Raised By Wolves—Pentagram, episode 2 review

UPDATE: I have updated these reviews and published a review of the entire first season in inexpensive book form, titled Raised By Wolves: War of the World-Views, which is available directly from me via here or from Amazon.

FYI: click on the images to enlarge them.

UPDATE: I have updated these reviews and published a review of the entire first season in inexpensive book form, titled Raised By Wolves: War of the World-Views, which is available directly from me via here or from Amazon.

FYI: click on the images to enlarge them.

While the issue with Mother’s eyes still remains mysterious, in this episode it states, “I can’t weaponize without my eyes,” so that it seems to have removed them in order to regain self-control before going blindfolded into the room where the kids were in the Ark—or some such thing. Father asks, “You’ve destroyed them?” to which Mother replies, “No. We might need them again later.”
Mother also stated, “My original eyes had to be removed, for the sake of the children” (meaning Campion and the five new ones she acquired) which hints at it being afraid of losing control if it always has access to them.

Mother states, “the Mithraic that came here turned out to be every bit as vicious and terrible as our creator programmed us to believe. They tried to kill me in front of Campion.”
Note the admission that the androids were not only artificially programmed to be Atheists but to consider theists to be their viciously terrible enemies—and yes, even programmed Atheists recognize they have a “creator.”

Mother in crucifixion pose as it flies/floats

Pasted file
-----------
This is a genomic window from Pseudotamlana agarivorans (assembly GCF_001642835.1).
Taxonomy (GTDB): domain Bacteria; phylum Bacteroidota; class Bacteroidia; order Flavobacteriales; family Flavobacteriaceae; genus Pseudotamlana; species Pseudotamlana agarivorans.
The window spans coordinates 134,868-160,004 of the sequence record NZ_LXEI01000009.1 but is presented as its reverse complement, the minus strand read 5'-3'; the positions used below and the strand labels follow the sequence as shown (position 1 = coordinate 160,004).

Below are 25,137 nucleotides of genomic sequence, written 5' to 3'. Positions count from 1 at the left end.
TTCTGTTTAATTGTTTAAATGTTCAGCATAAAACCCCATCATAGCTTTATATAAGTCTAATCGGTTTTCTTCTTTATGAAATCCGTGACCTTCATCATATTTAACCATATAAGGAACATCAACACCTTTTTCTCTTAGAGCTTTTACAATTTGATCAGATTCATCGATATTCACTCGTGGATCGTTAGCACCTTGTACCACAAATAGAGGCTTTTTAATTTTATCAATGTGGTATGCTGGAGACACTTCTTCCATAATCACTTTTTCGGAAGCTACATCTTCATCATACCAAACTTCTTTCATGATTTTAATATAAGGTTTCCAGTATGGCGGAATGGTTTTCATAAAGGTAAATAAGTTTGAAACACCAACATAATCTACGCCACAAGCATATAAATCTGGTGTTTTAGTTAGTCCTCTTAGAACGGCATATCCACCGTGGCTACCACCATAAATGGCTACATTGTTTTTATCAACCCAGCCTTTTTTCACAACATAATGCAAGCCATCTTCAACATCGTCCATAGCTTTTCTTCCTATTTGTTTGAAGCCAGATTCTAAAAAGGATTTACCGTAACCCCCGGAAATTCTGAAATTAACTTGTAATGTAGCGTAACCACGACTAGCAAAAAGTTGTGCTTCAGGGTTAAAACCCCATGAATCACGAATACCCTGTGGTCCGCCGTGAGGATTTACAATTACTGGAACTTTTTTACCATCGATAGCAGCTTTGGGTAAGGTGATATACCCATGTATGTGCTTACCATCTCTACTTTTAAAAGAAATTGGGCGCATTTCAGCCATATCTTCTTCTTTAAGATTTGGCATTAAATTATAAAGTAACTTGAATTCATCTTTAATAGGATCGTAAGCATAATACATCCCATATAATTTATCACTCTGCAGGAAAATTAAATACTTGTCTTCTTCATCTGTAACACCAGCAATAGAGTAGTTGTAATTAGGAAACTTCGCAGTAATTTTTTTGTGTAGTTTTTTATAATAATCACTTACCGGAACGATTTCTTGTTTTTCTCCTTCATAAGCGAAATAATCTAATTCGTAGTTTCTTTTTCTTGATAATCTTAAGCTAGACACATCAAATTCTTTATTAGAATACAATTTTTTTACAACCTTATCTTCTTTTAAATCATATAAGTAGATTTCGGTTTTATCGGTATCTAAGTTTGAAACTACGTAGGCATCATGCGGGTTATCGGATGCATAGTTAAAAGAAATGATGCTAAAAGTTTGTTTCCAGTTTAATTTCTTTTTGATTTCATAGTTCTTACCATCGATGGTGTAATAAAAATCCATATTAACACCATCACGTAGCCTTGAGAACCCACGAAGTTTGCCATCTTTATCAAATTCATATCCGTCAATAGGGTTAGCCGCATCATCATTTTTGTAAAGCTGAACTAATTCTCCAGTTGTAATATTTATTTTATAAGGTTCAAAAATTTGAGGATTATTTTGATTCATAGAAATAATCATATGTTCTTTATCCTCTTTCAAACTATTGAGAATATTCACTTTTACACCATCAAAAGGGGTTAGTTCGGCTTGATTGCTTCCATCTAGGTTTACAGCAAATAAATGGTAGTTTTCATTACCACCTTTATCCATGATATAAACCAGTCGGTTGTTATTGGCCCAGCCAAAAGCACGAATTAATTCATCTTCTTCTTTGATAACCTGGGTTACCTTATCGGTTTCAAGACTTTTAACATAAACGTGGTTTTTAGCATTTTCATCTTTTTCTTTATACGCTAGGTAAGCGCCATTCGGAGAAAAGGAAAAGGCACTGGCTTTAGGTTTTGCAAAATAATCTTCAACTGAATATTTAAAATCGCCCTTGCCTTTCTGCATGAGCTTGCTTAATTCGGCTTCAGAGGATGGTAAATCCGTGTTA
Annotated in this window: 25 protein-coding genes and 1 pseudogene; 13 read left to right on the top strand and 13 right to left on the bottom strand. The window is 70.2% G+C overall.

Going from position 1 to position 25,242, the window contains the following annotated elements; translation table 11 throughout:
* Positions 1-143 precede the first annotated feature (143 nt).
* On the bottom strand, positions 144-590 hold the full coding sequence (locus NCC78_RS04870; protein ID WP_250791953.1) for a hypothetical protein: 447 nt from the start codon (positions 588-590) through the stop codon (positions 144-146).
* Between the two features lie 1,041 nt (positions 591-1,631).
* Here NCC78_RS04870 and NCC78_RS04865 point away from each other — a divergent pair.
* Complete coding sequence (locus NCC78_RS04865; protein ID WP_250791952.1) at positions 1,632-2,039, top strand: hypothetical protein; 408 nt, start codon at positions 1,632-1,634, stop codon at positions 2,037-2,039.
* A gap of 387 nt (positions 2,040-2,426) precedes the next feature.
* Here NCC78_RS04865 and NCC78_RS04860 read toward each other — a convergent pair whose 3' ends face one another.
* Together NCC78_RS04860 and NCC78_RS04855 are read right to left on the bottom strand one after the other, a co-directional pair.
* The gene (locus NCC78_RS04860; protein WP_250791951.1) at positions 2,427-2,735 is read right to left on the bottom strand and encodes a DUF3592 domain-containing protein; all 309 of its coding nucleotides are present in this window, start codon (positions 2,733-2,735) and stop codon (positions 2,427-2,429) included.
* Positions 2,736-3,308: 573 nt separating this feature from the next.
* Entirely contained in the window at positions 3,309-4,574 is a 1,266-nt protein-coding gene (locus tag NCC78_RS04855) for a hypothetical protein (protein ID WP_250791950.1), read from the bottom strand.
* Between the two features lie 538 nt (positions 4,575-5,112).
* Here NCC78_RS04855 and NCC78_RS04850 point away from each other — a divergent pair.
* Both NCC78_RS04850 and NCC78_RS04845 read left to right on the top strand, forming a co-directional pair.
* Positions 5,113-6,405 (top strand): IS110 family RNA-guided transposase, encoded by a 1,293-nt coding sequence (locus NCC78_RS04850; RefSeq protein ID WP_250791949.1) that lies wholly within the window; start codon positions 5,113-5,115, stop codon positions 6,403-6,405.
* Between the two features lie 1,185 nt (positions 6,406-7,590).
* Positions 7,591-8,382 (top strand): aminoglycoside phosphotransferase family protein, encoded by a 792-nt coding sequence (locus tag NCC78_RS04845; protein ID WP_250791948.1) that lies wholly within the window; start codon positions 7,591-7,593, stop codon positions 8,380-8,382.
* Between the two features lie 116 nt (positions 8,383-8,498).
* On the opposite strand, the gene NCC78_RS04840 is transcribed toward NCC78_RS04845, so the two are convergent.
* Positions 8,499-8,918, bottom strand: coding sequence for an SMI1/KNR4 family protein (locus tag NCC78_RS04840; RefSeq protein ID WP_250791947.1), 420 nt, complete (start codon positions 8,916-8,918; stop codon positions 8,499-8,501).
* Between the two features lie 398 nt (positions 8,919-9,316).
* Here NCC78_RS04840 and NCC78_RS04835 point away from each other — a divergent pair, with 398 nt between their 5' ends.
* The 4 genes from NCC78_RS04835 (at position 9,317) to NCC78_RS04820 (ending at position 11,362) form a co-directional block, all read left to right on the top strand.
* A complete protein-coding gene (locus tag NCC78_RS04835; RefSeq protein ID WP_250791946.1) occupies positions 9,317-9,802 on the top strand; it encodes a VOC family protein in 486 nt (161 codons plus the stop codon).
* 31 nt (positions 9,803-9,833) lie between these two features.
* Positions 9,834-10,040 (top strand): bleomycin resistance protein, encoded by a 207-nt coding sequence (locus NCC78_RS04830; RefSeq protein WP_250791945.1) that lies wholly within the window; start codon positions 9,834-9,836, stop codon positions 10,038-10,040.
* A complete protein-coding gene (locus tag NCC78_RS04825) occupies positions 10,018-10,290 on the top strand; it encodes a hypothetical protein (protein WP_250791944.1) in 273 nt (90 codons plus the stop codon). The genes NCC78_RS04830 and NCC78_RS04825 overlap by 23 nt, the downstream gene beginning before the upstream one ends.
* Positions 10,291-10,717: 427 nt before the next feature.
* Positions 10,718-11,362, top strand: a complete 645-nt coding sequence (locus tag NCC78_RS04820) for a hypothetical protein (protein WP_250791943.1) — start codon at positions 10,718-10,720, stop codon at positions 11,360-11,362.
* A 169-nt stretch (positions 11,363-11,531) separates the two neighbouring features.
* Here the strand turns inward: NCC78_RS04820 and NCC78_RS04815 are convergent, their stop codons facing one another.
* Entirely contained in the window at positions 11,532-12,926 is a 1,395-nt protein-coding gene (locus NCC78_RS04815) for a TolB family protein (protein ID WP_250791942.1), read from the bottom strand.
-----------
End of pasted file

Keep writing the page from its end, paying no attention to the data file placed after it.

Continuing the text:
Yet, we end up finding out that Marcus is not really a faithful Mithraist. As with many occult and Transhumanism related tales, many characters have biblical names and/or otherwise very meaningful names.
Marcus means “to harvest” and refers to the god Mars. In this episode we meet Caleb (from the Bible’s Book of Numbers, et al., meaning faith, devotion, wholehearted) and Mary (Jesus’ mother) who are seen in a flashback battle on Earth. They must be Atheist since whenever they encounter another human who states, “We wear the armor of Mithras and the Light. We are shielded from all that is harmful” they are shown, as it were, demonstrating Atheism’s victory by blowing them away–to death.

Along the way, Caleb stops to ponder a painting which if I had to guess, and I do, depicts the myth of Mithra being crucified upside down with the Sol resurrecting him–or some such thing.

They recognize that their only chance of surviving the apocalyptic Earth is to get on the Ark. Thus, they commandeer a medic android who performs reconstructive surgery on them to make them look like Mithraic soldiers, they then run into the two people whom they were made to look like and after the ol’ “We wear the armor of Mithras and the Light….” blow them away.
In one scene they are seen practicing the Mithraic catechism “Why does He allow us to suffer?” “He tests us.”
They make it onto the Ark: after, that is, picking up the couple’s son and partaking in a Mithra version of communion/the Lord’s supper/eucharist.

Meanwhile, back to your regularly scheduled timeline: Mother is telling her newly acquired kids, “there is no religion permitted here, Mithraic or any other kind, so before we eat, you will need to give me your [Mithraic Solar] pendants. These are weights you no longer need to carry.”

Not the occult smiley face just to the right of the boy